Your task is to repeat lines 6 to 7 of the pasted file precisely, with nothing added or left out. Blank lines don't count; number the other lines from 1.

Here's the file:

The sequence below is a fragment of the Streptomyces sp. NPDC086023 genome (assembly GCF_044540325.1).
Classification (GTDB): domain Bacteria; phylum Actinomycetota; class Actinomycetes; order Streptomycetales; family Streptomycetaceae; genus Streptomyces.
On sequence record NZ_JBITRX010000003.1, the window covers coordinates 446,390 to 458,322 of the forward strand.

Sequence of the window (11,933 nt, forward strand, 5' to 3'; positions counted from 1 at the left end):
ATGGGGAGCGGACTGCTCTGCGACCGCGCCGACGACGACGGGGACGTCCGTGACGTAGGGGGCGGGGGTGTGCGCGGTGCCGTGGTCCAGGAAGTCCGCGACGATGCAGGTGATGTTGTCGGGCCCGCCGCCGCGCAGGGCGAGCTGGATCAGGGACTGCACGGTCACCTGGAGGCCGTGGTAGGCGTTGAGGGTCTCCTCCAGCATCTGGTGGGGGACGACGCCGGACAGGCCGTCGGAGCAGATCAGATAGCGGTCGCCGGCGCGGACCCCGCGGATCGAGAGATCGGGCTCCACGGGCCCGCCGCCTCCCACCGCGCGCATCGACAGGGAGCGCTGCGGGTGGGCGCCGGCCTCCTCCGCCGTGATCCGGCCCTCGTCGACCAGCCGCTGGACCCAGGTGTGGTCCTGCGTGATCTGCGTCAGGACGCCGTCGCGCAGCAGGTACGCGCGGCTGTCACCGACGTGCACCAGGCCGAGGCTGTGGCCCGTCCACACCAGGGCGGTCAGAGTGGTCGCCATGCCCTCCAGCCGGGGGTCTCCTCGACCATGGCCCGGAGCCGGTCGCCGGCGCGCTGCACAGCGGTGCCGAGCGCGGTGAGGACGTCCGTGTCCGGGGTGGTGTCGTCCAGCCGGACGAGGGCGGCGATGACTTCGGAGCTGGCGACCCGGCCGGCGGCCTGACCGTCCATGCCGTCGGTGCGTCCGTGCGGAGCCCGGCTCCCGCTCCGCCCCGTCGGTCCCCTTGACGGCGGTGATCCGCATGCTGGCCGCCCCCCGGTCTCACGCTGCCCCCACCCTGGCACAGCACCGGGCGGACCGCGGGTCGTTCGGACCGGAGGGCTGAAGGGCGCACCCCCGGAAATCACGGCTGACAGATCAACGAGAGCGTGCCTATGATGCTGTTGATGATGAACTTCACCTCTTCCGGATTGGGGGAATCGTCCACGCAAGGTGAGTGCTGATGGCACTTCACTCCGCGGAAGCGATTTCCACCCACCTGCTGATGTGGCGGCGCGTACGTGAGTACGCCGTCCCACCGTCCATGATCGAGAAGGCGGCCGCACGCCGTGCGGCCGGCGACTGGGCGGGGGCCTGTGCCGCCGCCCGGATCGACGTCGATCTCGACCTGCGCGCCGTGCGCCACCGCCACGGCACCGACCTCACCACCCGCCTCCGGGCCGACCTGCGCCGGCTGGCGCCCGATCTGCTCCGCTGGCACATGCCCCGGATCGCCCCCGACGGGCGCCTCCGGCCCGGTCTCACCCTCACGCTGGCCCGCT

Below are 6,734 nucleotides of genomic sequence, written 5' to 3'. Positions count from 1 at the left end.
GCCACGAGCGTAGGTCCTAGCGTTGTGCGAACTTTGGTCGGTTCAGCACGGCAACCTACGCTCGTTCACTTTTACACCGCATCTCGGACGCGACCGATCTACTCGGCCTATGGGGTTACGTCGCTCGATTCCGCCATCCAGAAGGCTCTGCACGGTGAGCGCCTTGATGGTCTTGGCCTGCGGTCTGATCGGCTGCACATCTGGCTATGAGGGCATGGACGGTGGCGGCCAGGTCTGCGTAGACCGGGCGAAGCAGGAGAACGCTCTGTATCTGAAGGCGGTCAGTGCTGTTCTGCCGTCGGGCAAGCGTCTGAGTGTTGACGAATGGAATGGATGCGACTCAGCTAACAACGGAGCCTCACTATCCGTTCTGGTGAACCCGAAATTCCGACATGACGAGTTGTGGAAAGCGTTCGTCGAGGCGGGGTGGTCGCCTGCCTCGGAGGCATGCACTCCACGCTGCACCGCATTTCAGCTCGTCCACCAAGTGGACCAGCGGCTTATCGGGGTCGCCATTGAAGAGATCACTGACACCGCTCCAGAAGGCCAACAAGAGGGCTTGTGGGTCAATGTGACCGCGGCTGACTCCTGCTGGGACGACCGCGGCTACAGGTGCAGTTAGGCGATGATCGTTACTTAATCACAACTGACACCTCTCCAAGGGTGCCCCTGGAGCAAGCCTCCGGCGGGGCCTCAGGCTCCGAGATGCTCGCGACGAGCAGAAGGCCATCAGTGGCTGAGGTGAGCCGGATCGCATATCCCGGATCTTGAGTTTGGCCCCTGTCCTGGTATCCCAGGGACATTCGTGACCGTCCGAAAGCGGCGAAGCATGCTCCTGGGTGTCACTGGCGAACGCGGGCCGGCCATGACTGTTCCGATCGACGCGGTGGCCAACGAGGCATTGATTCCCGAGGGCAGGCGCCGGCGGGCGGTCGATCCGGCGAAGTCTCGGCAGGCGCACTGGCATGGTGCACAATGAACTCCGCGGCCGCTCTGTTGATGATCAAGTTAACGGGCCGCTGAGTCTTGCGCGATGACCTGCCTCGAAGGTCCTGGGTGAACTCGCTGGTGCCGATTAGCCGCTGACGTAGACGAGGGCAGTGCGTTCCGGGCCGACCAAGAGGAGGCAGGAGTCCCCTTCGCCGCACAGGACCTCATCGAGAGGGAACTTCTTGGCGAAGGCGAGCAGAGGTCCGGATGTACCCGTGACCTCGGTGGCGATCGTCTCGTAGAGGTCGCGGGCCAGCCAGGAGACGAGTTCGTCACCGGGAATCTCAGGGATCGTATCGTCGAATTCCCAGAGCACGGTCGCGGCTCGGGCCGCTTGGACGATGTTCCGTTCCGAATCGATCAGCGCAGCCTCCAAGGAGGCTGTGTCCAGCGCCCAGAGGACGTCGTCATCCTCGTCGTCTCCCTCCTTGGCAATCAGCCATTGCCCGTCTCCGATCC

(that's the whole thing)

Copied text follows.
Below are 6,734 nucleotides of genomic sequence, written 5' to 3'. Positions count from 1 at the left end.
GCCACGAGCGTAGGTCCTAGCGTTGTGCGAACTTTGGTCGGTTCAGCACGGCAACCTACGCTCGTTCACTTTTACACCGCATCTCGGACGCGACCGATCTACTCGGCCTATGGGGTTACGTCGCTCGATTCCGCCATCCAGAAGGCTCTGCACGGTGAGCGCCTTGATGGTCTTGGCCTGCGGTCTGATCGGCTGCACATCTGGCTATGAGGGCATGGACGGTGGCGGCCAGGTCTGCGTAGACCGGGCGAAGCAGGAGAACGCTCTGTATCTGAAGGCGGTCAGTGCTGTTCTGCCGTCGGGCAAGCGTCTGAGTGTTGACGAATGGAATGGATGCGACTCAGCTAACAACGGAGCCTCACTATCCGTTCTGGTGAACCCGAAATTCCGACATGACGAGTTGTGGAAAGCGTTCGTCGAGGCGGGGTGGTCGCCTGCCTCGGAGGCATGCACTCCACGCTGCACCGCATTTCAGCTCGTCCACCAAGTGGACCAGCGGCTTATCGGGGTCGCCATTGAAGAGATCACTGACACCGCTCCAGAAGGCCAACAAGAGGGCTTGTGGGTCAATGTGACCGCGGCTGACTCCTGCTGGGACGACCGCGGCTACAGGTGCAGTTAGGCGATGATCGTTACTTAATCACAACTGACACCTCTCCAAGGGTGCCCCTGGAGCAAGCCTCCGGCGGGGCCTCAGGCTCCGAGATGCTCGCGACGAGCAGAAGGCCATCAGTGGCTGAGGTGAGCCGGATCGCATATCCCGGATCTTGAGTTTGGCCCCTGTCCTGGTATCCCAGGGACATTCGTGACCGTCCGAAAGCGGCGAAGCATGCTCCTGGGTGTCACTGGCGAACGCGGGCCGGCCATGACTGTTCCGATCGACGCGGTGGCCAACGAGGCATTGATTCCCGAGGGCAGGCGCCGGCGGGCGGTCGATCCGGCGAAGTCTCGGCAGGCGCACTGGCATGGTGCACAATGAACTCCGCGGCCGCTCTGTTGATGATCAAGTTAACGGGCCGCTGAGTCTTGCGCGATGACCTGCCTCGAAGGTCCTGGGTGAACTCGCTGGTGCCGATTAGCCGCTGACGTAGACGAGGGCAGTGCGTTCCGGGCCGACCAAGAGGAGGCAGGAGTCCCCTTCGCCGCACAGGACCTCATCGAGAGGGAACTTCTTGGCGAAGGCGAGCAGAGGTCCGGATGTACCCGTGACCTCGGTGGCGATCGTCTCGTAGAGGTCGCGGGCCAGCCAGGAGACGAGTTCGTCACCGGGAATCTCAGGGATCGTATCGTCGAATTCCCAGAGCACGGTCGCGGCTCGGGCCGCTTGGACGATGTTCCGTTCCGAATCGATCAGCGCAGCCTCCAAGGAGGCTGTGTCCAGCGCCCAGAGGACGTCGTCATCCTCGTCGTCTCCCTCCTTGGCAATCAGCCATTGCCCGTCTCCGATCC